Empathy and the Bright Side
Have you ever shared something painful or frustrating with a friend or loved one to be met with a response of, “look on the bright side…” or “at least…(something not as bad)”? Does that advice leave you feeling better or worse?
I recall a friend stating in a Facebook post that she felt sad and angry that her mother was not alive to celebrate her birthday. She received many empathic comments, but she also received comments advising her to “focus on the good memories” and that her “mother wouldn’t want her to feel that way”. I knew that the people commenting cared for her and were genuinely trying to help, but I couldn’t help but wonder if my friend felt shamed for her natural and appropriate feelings.
It made me wonder further about the people leaving the comments. I am 100% certain that their intent was not to shame but rather to help her feel better. While I certainly prefer to receive empathy when I share painful things, and I assume that my clients do as well, I wondered if there is a certain group of people who feel better when they are immediately advised of the bright side of their situation in reaction to their pain.
I decided to launch a very “scientific” research study by asking the following question on my personal Facebook page: “When you share with someone close to you something that is painful or frustrating, do you like it when they respond with pointing out the ‘bright side’?”
Most people who commented reported that either listening, empathy, or validation of feelings (or a combination of these) is their preference. Two people stated that it depended on the situation; sometimes they wanted someone to listen and sometimes they wanted a positive perspective. Two other commenters reported that they were open to the “bright side” but only after adequate validation and consolation.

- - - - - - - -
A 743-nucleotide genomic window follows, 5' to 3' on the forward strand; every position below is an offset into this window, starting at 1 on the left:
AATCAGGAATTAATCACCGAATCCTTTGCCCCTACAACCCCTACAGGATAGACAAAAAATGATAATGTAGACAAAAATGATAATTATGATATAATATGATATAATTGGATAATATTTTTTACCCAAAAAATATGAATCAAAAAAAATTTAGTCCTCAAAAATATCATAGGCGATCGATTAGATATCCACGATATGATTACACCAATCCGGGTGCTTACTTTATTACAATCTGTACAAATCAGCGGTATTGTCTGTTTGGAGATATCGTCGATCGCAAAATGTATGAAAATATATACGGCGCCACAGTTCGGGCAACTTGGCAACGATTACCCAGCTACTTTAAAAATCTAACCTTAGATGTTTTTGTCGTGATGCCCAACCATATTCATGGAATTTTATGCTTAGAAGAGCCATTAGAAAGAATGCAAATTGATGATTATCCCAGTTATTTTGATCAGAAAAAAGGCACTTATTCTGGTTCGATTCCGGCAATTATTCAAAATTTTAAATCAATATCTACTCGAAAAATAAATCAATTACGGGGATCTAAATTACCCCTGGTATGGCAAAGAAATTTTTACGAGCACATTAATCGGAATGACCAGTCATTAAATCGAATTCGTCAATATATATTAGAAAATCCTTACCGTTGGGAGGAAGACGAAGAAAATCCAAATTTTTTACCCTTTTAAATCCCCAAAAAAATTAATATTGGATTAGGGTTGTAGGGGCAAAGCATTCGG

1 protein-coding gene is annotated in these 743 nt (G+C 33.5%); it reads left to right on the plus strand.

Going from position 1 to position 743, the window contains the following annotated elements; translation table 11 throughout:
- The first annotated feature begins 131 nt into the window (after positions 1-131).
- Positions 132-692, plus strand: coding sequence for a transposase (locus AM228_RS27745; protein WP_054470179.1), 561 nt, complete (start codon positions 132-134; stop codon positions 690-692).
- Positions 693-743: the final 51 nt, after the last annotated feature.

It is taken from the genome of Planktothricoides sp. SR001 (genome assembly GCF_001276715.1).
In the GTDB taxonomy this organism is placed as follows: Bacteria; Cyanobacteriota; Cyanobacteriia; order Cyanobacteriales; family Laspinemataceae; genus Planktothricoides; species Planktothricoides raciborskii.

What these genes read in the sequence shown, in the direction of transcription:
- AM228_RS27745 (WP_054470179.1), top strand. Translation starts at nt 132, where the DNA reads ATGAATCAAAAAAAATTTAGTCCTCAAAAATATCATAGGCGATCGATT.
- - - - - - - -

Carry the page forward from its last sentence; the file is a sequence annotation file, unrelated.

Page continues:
The response I did not receive was an unqualified, “Yes, the ‘bright side’ perspective makes me feel better.” How fascinating, then, that the “bright side” response is so often the immediate reaction to people’s pain. How to explain this discrepancy between what people offer and what people need?
This led me to think about the experience of the person with whom the pain is being shared. On the cynical side, perhaps the person has learned (consciously or subconsciously) that this response is often successful in extinguishing further sharing of pain. They may simply not want to engage in this type of conversation. The “sharer” will then often change the topic, not because they feel better, but because they realize they aren’t being understood.
Another reason may be that the person holds a belief that positive thinking is the best medicine and is wanting to provide a curative dose. According to my Facebook responders, this is not received as the panacea it is intended to be. It is certainly easier to find the positive in someone else’s situation than our own, isn’t it?
It is possible that the problem being shared is perceived to be easier than issues the person is dealing with him or herself. For someone experiencing difficulty themselves, they may simply not have the emotional resources to provide the empathy that the loved one needs at the time.
Maybe the person feels a great deal of empathy but has difficulty tolerating emotions, his or her own and others’. Being empathic requires you to feel others’ emotions yourself. Dr. Brené Brown explains the difference between empathy and sympathy in this brilliantly illustrated RSA Short – “The Power of Empathy”: https://www.youtube.com/watch?v=1Evwgu369Jw
Pain and frustration are universal experiences that can facilitate powerful connection between people. Sharing these feelings allows others the privilege of knowing a person at a deeper, more intimate level. Genuine, empathic interaction allows people to feel heard, understood, and validated. It is from that place of security that the healing begins.
If you are having difficulty feeling understood and connected with your loved ones, please contact me at 706-425-8900 ext 709 or via email at [email protected].